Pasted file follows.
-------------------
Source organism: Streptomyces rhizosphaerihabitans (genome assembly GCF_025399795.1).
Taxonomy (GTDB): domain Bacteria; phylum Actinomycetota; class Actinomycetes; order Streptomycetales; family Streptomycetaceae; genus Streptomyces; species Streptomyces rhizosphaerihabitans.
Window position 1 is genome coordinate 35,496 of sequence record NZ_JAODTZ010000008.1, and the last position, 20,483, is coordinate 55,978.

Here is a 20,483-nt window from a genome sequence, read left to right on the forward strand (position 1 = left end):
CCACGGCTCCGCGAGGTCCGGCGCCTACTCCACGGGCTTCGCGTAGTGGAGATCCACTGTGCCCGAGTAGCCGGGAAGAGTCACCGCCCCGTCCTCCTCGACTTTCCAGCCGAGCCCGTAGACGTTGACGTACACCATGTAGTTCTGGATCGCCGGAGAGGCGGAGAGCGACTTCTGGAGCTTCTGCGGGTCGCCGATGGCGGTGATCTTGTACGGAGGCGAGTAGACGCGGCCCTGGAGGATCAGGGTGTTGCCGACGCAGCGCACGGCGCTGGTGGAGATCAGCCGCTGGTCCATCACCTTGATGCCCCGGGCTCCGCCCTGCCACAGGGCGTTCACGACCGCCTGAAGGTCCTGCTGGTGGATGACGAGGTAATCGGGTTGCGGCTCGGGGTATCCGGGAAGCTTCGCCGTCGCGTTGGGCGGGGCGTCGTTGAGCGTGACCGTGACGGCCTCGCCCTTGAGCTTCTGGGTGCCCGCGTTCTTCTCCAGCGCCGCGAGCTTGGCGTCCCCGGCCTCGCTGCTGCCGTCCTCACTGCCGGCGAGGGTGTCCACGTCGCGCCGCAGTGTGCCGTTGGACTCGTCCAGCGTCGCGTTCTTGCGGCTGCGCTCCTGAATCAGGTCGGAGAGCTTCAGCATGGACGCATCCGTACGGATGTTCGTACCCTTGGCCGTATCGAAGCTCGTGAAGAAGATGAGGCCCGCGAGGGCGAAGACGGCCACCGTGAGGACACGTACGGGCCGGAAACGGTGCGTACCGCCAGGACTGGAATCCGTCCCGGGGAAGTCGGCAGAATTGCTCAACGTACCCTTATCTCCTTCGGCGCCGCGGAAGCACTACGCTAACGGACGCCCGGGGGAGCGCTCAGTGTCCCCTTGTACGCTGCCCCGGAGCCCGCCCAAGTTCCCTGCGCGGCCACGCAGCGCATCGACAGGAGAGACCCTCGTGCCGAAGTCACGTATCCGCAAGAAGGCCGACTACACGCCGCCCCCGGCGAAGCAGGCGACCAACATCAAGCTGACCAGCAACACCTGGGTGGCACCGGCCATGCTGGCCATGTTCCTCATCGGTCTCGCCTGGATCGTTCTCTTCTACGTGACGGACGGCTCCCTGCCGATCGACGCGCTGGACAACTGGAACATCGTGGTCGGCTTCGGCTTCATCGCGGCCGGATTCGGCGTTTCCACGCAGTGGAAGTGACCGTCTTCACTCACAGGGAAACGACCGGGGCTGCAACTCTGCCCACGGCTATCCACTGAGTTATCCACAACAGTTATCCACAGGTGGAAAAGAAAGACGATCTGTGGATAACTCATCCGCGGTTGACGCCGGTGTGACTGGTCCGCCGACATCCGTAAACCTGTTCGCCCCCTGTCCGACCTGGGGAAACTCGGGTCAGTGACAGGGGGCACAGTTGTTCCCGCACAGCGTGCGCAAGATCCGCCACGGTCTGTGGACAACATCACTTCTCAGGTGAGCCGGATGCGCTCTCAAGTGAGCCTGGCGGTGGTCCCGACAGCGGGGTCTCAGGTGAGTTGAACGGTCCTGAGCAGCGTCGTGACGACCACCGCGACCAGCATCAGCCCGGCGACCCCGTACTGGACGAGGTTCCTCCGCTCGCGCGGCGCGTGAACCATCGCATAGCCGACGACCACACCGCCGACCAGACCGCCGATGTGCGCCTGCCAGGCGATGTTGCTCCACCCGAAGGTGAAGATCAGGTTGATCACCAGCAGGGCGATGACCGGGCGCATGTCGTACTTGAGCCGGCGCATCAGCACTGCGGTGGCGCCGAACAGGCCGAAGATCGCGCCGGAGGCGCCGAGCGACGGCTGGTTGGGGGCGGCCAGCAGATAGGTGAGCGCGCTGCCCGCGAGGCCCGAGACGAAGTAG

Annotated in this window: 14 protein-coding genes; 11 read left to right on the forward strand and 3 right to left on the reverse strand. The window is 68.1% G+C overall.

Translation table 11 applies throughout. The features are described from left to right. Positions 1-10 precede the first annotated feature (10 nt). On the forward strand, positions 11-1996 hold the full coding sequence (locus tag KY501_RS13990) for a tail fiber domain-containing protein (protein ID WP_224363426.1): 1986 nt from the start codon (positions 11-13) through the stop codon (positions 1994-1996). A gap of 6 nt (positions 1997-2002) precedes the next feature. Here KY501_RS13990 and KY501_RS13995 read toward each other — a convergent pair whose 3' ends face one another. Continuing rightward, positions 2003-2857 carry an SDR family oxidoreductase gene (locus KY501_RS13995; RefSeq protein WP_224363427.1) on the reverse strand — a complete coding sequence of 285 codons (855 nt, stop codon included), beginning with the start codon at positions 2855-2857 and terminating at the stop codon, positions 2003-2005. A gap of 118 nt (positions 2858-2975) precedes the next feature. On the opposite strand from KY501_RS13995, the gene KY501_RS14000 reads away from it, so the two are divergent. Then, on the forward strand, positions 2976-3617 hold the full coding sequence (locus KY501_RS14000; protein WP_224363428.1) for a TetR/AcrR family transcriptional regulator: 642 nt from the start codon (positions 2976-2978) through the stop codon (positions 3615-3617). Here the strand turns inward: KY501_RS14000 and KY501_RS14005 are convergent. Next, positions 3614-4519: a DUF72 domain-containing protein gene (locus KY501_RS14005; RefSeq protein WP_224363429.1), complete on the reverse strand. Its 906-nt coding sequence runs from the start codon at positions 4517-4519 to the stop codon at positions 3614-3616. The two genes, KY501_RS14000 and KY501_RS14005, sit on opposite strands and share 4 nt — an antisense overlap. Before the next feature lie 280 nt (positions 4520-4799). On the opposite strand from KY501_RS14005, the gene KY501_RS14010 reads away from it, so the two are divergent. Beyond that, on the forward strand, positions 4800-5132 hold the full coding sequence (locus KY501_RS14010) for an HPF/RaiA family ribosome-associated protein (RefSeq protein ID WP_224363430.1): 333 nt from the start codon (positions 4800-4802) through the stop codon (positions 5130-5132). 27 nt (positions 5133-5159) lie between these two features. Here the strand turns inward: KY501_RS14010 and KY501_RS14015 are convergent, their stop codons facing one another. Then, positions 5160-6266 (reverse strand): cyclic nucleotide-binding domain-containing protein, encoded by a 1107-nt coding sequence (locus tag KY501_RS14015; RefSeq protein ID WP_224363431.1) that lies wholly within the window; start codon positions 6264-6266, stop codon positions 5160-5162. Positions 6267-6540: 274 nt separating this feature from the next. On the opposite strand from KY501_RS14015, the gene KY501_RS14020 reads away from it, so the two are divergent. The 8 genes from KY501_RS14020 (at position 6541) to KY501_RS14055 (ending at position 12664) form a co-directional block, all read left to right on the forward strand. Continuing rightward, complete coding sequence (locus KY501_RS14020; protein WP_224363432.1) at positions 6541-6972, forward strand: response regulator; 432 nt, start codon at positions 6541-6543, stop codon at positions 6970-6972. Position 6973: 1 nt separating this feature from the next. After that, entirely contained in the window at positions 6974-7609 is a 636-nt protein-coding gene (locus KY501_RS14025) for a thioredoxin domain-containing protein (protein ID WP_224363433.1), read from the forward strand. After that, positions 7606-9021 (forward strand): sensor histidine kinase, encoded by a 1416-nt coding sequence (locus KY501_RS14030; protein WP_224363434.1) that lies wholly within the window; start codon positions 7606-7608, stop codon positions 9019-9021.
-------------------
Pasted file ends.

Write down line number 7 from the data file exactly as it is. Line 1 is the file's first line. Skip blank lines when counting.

Translation table 11 applies throughout. The features are described from left to right. Positions 1-10 precede the first annotated feature (10 nt). On the forward strand, positions 11-1996 hold the full coding sequence (locus tag KY501_RS13990) for a tail fiber domain-containing protein (protein ID WP_224363426.1): 1986 nt from the start codon (positions 11-13) through the stop codon (positions 1994-1996). A gap of 6 nt (positions 1997-2002) precedes the next feature. Here KY501_RS13990 and KY501_RS13995 read toward each other — a convergent pair whose 3' ends face one another. Continuing rightward, positions 2003-2857 carry an SDR family oxidoreductase gene (locus KY501_RS13995; RefSeq protein WP_224363427.1) on the reverse strand — a complete coding sequence of 285 codons (855 nt, stop codon included), beginning with the start codon at positions 2855-2857 and terminating at the stop codon, positions 2003-2005. A gap of 118 nt (positions 2858-2975) precedes the next feature. On the opposite strand from KY501_RS13995, the gene KY501_RS14000 reads away from it, so the two are divergent. Then, on the forward strand, positions 2976-3617 hold the full coding sequence (locus KY501_RS14000; protein WP_224363428.1) for a TetR/AcrR family transcriptional regulator: 642 nt from the start codon (positions 2976-2978) through the stop codon (positions 3615-3617). Here the strand turns inward: KY501_RS14000 and KY501_RS14005 are convergent. Next, positions 3614-4519: a DUF72 domain-containing protein gene (locus KY501_RS14005; RefSeq protein WP_224363429.1), complete on the reverse strand. Its 906-nt coding sequence runs from the start codon at positions 4517-4519 to the stop codon at positions 3614-3616. The two genes, KY501_RS14000 and KY501_RS14005, sit on opposite strands and share 4 nt — an antisense overlap. Before the next feature lie 280 nt (positions 4520-4799). On the opposite strand from KY501_RS14005, the gene KY501_RS14010 reads away from it, so the two are divergent. Beyond that, on the forward strand, positions 4800-5132 hold the full coding sequence (locus KY501_RS14010) for an HPF/RaiA family ribosome-associated protein (RefSeq protein ID WP_224363430.1): 333 nt from the start codon (positions 4800-4802) through the stop codon (positions 5130-5132). 27 nt (positions 5133-5159) lie between these two features. Here the strand turns inward: KY501_RS14010 and KY501_RS14015 are convergent, their stop codons facing one another. Then, positions 5160-6266 (reverse strand): cyclic nucleotide-binding domain-containing protein, encoded by a 1107-nt coding sequence (locus tag KY501_RS14015; RefSeq protein ID WP_224363431.1) that lies wholly within the window; start codon positions 6264-6266, stop codon positions 5160-5162. Positions 6267-6540: 274 nt separating this feature from the next. On the opposite strand from KY501_RS14015, the gene KY501_RS14020 reads away from it, so the two are divergent. The 8 genes from KY501_RS14020 (at position 6541) to KY501_RS14055 (ending at position 12664) form a co-directional block, all read left to right on the forward strand. Continuing rightward, complete coding sequence (locus KY501_RS14020; protein WP_224363432.1) at positions 6541-6972, forward strand: response regulator; 432 nt, start codon at positions 6541-6543, stop codon at positions 6970-6972. Position 6973: 1 nt separating this feature from the next. After that, entirely contained in the window at positions 6974-7609 is a 636-nt protein-coding gene (locus KY501_RS14025) for a thioredoxin domain-containing protein (protein ID WP_224363433.1), read from the forward strand. After that, positions 7606-9021 (forward strand): sensor histidine kinase, encoded by a 1416-nt coding sequence (locus KY501_RS14030; protein WP_224363434.1) that lies wholly within the window; start codon positions 7606-7608, stop codon positions 9019-9021.